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I have some data stored as ArrayList. And when I want to backup this data,java bounds two objects forever. Which means when I change values in data ArrayList this changes come to backup. I tried to copy values from data separately to backup in the loop, tried to use method data.clone() — nothing helps.

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What do you mean by "backup"? You mean you want to create another ArrayList containing what is in the current ArrayList? –  Paul Tomblin Nov 19 '08 at 19:52
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9 Answers

up vote 12 down vote accepted

I think you need to .clone() the individual objects. Cloning the ArrayList is not "deep"; it will only clone the references to the object.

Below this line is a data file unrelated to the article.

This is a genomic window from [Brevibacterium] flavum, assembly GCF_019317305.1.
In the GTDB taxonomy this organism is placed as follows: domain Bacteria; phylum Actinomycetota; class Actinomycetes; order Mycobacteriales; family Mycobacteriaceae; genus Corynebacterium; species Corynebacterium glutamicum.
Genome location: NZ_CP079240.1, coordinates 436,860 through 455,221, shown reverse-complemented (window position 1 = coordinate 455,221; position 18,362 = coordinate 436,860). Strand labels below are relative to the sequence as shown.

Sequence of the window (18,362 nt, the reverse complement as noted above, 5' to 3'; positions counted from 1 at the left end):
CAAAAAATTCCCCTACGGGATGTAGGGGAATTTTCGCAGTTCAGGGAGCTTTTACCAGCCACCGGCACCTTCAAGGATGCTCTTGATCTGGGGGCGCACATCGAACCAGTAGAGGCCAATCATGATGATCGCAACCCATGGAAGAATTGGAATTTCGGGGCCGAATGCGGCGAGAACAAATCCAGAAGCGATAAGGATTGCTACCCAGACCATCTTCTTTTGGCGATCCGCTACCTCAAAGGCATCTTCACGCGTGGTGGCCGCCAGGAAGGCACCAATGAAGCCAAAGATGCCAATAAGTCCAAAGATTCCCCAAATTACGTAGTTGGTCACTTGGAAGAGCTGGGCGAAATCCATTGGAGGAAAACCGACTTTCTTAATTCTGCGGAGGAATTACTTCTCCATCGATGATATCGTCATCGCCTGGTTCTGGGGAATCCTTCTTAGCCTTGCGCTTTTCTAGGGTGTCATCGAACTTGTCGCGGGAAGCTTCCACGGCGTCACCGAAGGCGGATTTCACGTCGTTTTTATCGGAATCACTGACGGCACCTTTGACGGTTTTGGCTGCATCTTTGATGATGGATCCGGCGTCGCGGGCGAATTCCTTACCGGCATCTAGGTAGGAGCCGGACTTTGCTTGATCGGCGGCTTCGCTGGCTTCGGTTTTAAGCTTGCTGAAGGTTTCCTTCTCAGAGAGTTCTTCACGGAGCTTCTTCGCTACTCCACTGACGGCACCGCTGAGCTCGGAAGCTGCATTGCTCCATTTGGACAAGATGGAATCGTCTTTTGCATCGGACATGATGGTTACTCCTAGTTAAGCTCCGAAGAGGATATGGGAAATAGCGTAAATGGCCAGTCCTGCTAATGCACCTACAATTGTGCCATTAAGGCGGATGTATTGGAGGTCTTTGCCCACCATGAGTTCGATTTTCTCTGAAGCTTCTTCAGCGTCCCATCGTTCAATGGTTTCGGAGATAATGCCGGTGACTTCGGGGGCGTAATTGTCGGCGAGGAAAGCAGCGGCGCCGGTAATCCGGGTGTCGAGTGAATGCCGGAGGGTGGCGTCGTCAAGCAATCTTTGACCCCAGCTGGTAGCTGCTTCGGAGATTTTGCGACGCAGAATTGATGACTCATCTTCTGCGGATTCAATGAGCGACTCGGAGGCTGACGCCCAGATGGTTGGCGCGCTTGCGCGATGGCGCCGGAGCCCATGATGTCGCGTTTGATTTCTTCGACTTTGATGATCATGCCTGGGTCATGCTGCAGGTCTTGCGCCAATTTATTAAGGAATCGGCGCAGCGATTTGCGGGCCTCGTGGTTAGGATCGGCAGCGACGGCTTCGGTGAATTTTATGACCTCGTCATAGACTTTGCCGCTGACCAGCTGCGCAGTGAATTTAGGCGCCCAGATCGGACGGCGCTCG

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Your question isn't very clear. If you clone() an ArrayList, the clone will not be modified if you change the contents of the original (ie if you add or remove elements) but it's a "shallow copy" so if you change the actual objects in the original they will also be changed in the clone.

If you want to make a "deep copy", so that changes to the actual objects will not affect the backups of them in the clone, then you need to create a new ArrayList and then go through the original one and for each element, clone it into the new one. As in

ArrayList backup = new ArrayList();
for (Object obj : data)
   backup.add(obj.clone());
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I'm assuming data is the name of the ArrayList you wanted to backup. If so, you should know that clone is not deep - it only creates a copy of the object on which it is invoked, which in this case is the list. If it were a deep clone, it would fill the new list with clones of the objects in it.

Since it's not deep, if you change the objects the list contains, then the backup list will show those changes as well, since it's containing the same objects. The only time you'll not see changes in the backup after changing the "current" list is when you add or remove objects from the current list.